October 2-3, 2010
In the Name of the Father and of the + Son and of the Holy Spirit. Amen.
There are questions in this life that are nothing more than requests for information, such as “Which way to the court house?” But most questions want more than that.
Good questions are those that get to the heart of the matter and lead us down the right path. I once heard of a High School guidance counselor who asked his students what they would do with their lives if they won a million dollars in the lottery. Whatever the answer was, that was what they should pursue. It is a bit simplistic, perhaps, but the question was meant to help them focus on what they really loved rather than simply trying to go to the same college as their friends. Sometimes we need a question like that which re-focus us.
But not all questions are good. Some questions shouldn’t be answered. The premise is wrong. A good example of an evil question is impious question: “Can God create a rock so big He can’t lift it?” The right response is not an answer, but a rebuke: “Don’t tempt God.” It is better to ask a stupid question than a evil question.
Some questions might seem stupid on the surface, but that is because they are asking for something other than what the words convey. There are circumstances and questions behind the question that complicate the matter. Such questions must be answered with great sensitivity. The best example of this is the famous bedroom inquiry: “Does this skirt make me look fat?” No matter how much she insists that she just wants your opinion about the skirt, what she always wants is some assurance that you love her and that she is beautiful. Trust me on this. Do not be fooled by her insistence that just wants an opinion about the skirt.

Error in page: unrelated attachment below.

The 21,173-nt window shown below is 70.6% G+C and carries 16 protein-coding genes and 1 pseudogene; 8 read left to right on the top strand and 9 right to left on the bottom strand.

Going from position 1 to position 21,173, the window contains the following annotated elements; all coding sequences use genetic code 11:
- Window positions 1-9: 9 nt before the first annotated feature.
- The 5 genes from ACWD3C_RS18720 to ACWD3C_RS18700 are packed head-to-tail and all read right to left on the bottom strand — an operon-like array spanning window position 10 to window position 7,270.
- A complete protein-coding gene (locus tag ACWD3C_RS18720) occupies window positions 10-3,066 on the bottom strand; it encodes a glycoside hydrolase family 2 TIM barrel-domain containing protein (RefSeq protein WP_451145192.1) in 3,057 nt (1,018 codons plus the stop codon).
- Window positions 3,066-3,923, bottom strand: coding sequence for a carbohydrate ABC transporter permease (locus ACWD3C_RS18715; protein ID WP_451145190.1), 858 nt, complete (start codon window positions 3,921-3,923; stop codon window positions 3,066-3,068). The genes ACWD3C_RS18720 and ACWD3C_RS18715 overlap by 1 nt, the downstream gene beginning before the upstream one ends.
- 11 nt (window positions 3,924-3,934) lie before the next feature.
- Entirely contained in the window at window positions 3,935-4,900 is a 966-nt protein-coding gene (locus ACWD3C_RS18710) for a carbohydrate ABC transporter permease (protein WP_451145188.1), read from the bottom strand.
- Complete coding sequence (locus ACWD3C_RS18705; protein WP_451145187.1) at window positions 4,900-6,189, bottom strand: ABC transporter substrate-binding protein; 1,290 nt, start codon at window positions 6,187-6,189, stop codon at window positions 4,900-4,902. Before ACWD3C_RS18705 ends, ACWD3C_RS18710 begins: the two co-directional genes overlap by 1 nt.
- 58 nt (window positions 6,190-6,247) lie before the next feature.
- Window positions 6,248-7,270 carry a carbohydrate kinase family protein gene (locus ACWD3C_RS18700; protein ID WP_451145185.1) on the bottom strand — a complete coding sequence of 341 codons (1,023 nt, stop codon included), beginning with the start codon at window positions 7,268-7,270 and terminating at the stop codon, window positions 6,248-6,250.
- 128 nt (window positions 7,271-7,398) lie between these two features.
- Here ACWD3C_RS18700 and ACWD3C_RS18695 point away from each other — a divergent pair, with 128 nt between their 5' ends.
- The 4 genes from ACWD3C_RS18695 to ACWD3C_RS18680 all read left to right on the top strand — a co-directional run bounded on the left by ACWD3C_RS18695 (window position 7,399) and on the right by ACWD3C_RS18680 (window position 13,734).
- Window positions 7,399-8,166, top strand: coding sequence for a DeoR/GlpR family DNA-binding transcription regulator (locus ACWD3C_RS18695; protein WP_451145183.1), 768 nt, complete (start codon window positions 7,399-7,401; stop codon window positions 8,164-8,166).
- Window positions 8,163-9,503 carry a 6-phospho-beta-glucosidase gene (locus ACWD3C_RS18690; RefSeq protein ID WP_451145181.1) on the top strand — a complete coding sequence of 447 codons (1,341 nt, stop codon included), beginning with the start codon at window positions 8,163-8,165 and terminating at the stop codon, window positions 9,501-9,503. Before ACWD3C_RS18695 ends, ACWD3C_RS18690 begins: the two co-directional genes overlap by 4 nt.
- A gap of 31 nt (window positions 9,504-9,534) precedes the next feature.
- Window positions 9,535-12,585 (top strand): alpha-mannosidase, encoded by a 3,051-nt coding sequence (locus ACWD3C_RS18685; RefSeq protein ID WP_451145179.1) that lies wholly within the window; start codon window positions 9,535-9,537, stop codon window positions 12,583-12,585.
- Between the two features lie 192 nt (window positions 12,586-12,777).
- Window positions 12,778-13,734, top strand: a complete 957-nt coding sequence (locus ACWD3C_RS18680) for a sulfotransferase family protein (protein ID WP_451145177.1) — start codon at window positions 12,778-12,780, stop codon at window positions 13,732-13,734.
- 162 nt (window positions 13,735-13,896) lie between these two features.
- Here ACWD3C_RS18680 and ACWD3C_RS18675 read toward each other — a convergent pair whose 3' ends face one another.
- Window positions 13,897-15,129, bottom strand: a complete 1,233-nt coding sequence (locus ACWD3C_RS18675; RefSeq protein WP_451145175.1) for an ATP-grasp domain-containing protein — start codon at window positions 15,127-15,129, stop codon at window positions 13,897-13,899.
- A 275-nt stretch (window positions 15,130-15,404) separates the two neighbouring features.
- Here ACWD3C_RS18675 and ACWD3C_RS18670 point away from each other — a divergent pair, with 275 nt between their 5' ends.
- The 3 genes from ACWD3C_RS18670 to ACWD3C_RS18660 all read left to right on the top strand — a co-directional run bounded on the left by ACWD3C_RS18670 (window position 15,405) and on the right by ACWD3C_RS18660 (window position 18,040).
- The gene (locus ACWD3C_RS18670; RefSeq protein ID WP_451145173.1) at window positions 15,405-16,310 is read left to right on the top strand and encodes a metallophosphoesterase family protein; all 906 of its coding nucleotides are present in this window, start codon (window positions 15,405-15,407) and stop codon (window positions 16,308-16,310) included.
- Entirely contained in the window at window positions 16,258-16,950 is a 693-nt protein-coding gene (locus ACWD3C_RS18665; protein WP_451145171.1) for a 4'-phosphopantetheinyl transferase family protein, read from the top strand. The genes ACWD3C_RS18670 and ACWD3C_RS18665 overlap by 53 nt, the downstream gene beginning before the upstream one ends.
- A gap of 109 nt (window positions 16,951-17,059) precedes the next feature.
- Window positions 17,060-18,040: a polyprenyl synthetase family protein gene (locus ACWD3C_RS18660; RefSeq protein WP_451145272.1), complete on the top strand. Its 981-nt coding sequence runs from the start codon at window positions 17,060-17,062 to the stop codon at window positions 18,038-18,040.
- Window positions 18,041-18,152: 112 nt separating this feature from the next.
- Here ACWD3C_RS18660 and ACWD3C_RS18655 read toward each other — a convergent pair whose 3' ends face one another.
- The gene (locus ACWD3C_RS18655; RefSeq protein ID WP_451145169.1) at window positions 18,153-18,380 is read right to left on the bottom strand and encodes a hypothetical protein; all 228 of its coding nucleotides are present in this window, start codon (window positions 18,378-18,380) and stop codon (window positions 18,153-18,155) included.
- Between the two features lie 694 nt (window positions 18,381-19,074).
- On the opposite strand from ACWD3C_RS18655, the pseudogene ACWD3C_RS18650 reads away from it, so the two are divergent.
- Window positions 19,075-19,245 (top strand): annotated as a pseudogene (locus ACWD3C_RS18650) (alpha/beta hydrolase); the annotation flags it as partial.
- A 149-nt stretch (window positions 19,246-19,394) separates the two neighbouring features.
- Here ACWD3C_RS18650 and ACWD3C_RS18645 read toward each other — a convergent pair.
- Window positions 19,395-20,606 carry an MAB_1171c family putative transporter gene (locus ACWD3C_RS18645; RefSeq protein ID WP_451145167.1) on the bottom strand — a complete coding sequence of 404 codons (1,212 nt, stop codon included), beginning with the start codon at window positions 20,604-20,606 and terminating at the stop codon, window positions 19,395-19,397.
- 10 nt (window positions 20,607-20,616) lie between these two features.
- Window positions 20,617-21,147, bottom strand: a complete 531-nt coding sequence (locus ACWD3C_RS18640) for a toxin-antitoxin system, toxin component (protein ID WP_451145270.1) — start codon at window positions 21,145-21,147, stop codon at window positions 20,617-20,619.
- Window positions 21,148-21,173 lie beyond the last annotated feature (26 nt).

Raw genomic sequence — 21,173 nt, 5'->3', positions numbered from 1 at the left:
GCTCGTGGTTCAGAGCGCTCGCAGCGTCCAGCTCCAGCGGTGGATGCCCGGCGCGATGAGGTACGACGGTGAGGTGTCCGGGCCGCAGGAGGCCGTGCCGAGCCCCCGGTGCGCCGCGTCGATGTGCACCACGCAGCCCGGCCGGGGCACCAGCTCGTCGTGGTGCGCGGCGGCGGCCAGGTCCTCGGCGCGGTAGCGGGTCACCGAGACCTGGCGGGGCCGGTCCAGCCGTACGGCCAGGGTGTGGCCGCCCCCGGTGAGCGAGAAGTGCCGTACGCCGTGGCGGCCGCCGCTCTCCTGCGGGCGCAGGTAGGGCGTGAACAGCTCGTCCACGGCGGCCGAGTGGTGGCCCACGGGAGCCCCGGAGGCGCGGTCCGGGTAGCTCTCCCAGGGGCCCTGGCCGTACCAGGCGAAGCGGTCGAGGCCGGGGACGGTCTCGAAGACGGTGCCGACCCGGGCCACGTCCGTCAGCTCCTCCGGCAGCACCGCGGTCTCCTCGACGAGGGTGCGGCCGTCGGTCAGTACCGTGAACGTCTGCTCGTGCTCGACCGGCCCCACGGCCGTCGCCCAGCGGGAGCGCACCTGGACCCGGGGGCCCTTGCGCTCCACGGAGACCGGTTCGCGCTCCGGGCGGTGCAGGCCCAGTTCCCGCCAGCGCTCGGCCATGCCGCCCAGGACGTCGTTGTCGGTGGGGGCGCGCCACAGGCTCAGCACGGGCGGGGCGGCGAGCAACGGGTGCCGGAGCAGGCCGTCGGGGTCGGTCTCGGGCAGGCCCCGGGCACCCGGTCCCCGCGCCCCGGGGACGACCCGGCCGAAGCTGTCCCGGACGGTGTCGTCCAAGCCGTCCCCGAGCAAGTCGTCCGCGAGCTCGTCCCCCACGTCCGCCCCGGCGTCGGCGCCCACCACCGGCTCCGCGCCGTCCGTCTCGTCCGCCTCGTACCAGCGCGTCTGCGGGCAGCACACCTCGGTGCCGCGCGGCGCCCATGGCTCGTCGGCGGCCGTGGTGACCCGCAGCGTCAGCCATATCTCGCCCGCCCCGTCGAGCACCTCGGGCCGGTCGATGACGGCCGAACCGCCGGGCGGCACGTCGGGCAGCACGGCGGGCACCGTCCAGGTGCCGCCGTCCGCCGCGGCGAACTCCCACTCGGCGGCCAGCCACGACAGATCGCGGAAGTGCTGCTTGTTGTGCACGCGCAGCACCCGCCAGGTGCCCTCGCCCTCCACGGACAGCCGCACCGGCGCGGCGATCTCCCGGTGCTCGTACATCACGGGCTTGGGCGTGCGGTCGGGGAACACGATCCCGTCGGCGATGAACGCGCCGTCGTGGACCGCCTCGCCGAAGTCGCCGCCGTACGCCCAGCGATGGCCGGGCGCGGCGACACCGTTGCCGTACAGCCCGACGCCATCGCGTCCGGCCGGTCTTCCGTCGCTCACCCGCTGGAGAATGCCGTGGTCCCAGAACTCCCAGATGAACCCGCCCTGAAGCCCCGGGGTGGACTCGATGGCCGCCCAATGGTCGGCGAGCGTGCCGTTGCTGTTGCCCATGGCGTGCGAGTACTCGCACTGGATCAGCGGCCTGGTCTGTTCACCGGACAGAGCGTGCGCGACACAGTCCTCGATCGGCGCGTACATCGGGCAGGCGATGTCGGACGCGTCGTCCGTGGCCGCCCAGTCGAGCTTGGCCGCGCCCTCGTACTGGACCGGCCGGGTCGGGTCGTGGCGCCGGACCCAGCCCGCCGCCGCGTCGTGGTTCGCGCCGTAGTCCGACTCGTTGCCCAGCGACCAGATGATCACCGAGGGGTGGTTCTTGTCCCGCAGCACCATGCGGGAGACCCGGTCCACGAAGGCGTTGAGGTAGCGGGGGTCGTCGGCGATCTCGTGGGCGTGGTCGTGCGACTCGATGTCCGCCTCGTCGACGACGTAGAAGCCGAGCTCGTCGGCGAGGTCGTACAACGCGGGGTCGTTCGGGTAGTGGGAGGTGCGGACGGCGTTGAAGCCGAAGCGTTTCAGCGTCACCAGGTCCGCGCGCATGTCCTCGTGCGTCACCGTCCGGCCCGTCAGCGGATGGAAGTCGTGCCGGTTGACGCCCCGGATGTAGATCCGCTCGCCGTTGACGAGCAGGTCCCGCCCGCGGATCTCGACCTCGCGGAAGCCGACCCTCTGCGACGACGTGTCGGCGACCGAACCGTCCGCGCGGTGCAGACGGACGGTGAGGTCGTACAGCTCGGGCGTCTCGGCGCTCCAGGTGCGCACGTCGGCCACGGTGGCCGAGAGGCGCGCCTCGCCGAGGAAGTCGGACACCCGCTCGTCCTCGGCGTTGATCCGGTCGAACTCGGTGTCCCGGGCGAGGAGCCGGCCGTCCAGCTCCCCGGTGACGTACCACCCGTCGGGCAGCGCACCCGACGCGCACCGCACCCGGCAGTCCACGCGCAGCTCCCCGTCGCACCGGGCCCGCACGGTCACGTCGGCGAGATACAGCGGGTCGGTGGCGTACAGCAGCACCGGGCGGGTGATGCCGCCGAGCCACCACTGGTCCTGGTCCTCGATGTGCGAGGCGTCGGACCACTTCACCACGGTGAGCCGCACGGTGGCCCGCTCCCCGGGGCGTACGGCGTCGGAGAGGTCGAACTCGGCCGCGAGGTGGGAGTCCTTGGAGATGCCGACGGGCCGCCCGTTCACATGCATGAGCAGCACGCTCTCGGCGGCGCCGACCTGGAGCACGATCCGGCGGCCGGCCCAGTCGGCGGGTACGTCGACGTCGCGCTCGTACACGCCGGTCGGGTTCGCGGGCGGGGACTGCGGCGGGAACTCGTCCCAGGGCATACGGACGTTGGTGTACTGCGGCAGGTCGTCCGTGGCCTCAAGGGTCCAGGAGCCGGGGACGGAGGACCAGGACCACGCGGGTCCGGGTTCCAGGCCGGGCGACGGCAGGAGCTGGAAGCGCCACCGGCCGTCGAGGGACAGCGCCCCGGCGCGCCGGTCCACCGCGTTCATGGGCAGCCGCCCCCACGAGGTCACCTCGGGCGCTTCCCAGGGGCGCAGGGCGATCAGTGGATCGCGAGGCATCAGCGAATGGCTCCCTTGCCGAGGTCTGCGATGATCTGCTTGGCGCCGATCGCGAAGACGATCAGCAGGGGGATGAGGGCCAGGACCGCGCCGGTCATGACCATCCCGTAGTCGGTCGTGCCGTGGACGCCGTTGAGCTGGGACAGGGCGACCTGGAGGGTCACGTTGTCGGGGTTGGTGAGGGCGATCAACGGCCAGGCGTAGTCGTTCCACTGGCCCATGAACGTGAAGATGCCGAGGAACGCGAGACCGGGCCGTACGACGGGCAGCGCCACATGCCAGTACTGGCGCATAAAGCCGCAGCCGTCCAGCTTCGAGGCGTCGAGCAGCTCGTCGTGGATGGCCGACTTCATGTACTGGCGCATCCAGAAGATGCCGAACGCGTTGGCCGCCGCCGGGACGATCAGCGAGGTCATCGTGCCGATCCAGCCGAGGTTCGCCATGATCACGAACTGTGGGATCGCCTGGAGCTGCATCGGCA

Surely there are simple requests: “Would you please pass the salt?” and the like. But the most common use of questions, in classrooms and at the dinner table, is manipulation in one way or another. Even the “Does this skirt make me look fat?” is a bit of a manipulation. So also the questions of the Pharisees. They sought to test Our Lord. “Teacher, which is the great commandment in the law?” That is a bit like being asked to pick your favorite food. It is not enough information. It requires more questions. “Do you mean our favorite food for breakfast or for a late night snack? In summer or winter? At a restaurant or at home? Do I have to make it myself or is it already ready?” We can’t just pick a single favorite food. There is too much we love, and context matters.
The Pharisees knew this was an impossible question. That was the point. They wanted Him to pick a single commandment and then defend his answer. They wanted to debate. No matter which commandment He chose, they would argue about it. They would weigh the pros and cons, and so forth. They would pretend as though they were His equals. In this way, they hoped to demonstrate their wisdom to Him and to put Him in His place.
Our Lord’s wisdom would not play along with the pharisees. He did not choose a commandment. He summarized. He cut through their vain request and exposed the foolishness of playing games with God’s law, of pitting God’s Word against itself. Love fulfills the law. Love God and love your neighbor, perfectly, and without fail.